-In a conventional conflict, the B-52 can perform air interdiction, offensive counter-air and maritime operations. During Desert Storm, B-52s delivered 40 percent of all the weapons dropped by coalition forces. It is highly effective when used for ocean surveillance, and can assist the U.S. Navy in anti-ship and mine-laying operations. Two B-52s, in two hours, can monitor 140,000 square miles (364,000 square kilometers) of ocean surface. All B-52s are equipped with an electro-optical viewing system that uses platinum silicide forward-looking infrared and high resolution low-light-level television sensors to augment the targeting, battle assessment, flight safety and terrain-avoidance system, thus further improving its combat ability and low-level flight capability. (U.S. Air Force photo)
-In a conventional conflict, the B-52 can perform air interdiction, offensive counter-air and maritime operations. During Desert Storm, B-52s delivered 40 percent of all the weapons dropped by coalition forces. It is highly effective when used for ocean surveillance, and can assist the U.S. Navy in anti-ship and mine-laying operations. Two B-52s, in two hours, can monitor 140,000 square miles (364,000 square kilometers) of ocean surface. All B-52s are equipped with an electro-optical viewing system that uses platinum silicide forward-looking infrared and high resolution low-light-level television sensors to augment the targeting, battle assessment, flight safety and terrain-avoidance system, thus further improving its combat ability and low-level flight capability. (U.S. Air Force photo)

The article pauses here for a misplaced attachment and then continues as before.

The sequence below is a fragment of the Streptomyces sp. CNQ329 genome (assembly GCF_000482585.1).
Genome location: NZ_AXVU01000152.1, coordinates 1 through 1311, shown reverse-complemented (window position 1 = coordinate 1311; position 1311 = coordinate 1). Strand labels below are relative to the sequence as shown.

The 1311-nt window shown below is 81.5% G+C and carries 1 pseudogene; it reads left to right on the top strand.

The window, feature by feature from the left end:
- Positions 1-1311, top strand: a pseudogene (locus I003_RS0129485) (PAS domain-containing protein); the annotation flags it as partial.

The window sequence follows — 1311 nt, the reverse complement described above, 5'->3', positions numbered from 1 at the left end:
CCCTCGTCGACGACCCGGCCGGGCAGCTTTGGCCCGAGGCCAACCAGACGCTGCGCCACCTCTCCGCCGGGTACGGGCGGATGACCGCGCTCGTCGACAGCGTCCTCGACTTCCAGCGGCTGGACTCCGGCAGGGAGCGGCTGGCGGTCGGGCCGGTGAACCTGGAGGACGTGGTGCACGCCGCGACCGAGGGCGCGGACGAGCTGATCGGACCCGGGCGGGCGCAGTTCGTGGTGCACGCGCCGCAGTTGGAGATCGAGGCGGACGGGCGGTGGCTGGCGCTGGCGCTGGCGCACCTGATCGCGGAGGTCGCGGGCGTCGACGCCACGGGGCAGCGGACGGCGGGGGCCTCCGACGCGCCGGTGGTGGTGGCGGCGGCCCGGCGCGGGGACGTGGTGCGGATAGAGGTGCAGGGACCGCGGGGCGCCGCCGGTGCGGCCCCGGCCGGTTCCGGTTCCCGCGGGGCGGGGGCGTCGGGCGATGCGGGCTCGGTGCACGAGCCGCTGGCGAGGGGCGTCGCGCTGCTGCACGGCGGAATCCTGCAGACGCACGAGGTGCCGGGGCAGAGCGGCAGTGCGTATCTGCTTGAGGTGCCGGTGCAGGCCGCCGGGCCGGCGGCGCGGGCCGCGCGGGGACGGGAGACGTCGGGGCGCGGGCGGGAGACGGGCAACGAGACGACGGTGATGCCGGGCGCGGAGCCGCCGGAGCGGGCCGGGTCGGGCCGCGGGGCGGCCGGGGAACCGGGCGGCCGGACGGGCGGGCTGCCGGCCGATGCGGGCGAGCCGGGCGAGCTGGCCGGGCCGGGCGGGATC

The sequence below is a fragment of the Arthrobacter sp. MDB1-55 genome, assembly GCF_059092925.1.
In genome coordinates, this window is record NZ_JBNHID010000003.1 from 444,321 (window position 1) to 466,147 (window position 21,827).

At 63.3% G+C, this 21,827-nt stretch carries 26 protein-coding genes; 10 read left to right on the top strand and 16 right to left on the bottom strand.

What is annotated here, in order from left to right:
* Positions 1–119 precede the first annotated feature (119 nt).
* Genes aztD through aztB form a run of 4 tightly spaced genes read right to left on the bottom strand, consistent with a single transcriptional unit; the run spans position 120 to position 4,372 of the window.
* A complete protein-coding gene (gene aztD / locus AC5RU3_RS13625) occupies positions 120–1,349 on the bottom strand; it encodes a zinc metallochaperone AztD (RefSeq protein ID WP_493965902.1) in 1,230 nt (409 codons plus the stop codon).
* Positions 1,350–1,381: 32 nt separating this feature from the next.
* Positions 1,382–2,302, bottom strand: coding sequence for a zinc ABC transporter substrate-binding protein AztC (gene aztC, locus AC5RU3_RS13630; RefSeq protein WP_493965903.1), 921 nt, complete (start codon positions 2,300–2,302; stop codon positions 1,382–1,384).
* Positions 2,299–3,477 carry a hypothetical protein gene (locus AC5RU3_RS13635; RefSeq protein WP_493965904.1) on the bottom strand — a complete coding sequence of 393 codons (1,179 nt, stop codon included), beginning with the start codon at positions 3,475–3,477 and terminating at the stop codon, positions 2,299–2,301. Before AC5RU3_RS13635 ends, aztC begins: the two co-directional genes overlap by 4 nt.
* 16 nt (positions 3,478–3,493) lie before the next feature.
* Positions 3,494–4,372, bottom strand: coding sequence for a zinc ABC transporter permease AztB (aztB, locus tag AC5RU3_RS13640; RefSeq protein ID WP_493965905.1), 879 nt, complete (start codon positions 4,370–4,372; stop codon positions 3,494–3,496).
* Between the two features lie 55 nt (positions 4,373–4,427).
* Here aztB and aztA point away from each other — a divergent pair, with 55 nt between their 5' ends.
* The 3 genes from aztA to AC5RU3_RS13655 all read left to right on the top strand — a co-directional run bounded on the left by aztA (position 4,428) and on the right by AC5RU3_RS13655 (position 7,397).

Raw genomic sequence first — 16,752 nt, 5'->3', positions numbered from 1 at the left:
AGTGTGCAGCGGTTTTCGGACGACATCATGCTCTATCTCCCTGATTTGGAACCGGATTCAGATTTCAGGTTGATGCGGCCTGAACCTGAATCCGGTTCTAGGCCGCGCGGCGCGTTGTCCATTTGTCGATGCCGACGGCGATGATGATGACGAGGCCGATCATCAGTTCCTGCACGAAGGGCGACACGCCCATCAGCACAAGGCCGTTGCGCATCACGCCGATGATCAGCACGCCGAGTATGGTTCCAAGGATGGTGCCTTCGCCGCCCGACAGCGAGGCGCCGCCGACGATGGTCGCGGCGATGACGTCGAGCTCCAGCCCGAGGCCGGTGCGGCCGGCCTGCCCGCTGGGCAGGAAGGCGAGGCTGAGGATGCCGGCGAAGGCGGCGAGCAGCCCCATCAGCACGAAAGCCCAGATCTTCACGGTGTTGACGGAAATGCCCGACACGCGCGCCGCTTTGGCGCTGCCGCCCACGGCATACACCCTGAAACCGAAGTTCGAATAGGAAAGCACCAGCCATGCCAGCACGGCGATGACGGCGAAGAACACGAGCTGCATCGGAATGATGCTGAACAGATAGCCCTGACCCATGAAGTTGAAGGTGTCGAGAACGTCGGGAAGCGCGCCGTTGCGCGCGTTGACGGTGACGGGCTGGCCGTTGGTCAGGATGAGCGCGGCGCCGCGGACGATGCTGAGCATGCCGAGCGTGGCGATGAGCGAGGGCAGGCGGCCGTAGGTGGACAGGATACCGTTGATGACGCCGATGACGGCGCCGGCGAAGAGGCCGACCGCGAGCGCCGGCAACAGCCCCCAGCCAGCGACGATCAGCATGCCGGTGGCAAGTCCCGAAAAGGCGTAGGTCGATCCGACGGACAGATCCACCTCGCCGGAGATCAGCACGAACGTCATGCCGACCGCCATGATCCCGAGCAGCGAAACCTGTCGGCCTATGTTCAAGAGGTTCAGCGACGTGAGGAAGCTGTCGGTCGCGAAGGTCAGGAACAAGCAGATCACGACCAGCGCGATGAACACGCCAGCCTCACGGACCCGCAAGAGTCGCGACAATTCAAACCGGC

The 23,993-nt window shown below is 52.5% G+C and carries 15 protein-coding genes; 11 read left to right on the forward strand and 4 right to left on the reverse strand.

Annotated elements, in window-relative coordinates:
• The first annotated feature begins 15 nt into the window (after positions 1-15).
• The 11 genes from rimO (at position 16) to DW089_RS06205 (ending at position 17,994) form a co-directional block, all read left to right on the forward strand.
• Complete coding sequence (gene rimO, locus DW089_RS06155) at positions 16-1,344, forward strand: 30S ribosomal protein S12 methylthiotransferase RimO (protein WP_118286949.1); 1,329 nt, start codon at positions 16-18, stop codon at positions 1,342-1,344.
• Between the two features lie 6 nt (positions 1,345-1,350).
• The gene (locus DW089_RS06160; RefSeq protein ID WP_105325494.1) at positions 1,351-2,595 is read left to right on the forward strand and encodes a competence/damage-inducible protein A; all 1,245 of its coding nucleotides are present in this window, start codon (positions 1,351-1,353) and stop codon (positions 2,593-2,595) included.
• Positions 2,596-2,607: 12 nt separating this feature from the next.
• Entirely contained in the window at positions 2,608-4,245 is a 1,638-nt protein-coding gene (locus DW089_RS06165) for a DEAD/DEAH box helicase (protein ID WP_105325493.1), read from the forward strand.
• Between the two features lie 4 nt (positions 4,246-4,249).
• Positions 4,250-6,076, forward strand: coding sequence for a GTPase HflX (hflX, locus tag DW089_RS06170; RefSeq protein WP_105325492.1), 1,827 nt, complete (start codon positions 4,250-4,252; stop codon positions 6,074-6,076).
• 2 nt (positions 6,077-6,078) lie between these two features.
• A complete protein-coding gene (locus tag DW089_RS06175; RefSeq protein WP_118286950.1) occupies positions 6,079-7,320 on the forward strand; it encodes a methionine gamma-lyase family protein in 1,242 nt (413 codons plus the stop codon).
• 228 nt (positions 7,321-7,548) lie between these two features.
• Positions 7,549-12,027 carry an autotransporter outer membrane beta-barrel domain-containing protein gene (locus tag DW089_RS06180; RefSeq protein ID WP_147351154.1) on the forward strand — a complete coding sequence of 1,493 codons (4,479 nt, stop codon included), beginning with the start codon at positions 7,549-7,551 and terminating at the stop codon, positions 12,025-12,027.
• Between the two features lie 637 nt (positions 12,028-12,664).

US to deploy nuclear-capable warplanes to bomb ISIS out of existence

Washington :  The US is set to deploy its nuclear-capable B-52 warplanes for the first time to bomb ISIS as part of efforts to ramp up campaign against terrorists in Syria and Iraq.

  The B-52 Stratofortress could begin dropping bombs on the Islamic State group from April, the Air Force Times reported. The bombers would be headed to the Central Command area of operations to replace the B-1 Lancers, the last of them returning in January, officials were quoted saying at an Air Force Association Conference.   The B-1s should return after they receive additional upgrades.

However, it is not clear how many B-52s or the number of airmen, under Air Force Global Strike Command, will be deployed for the potential operation.

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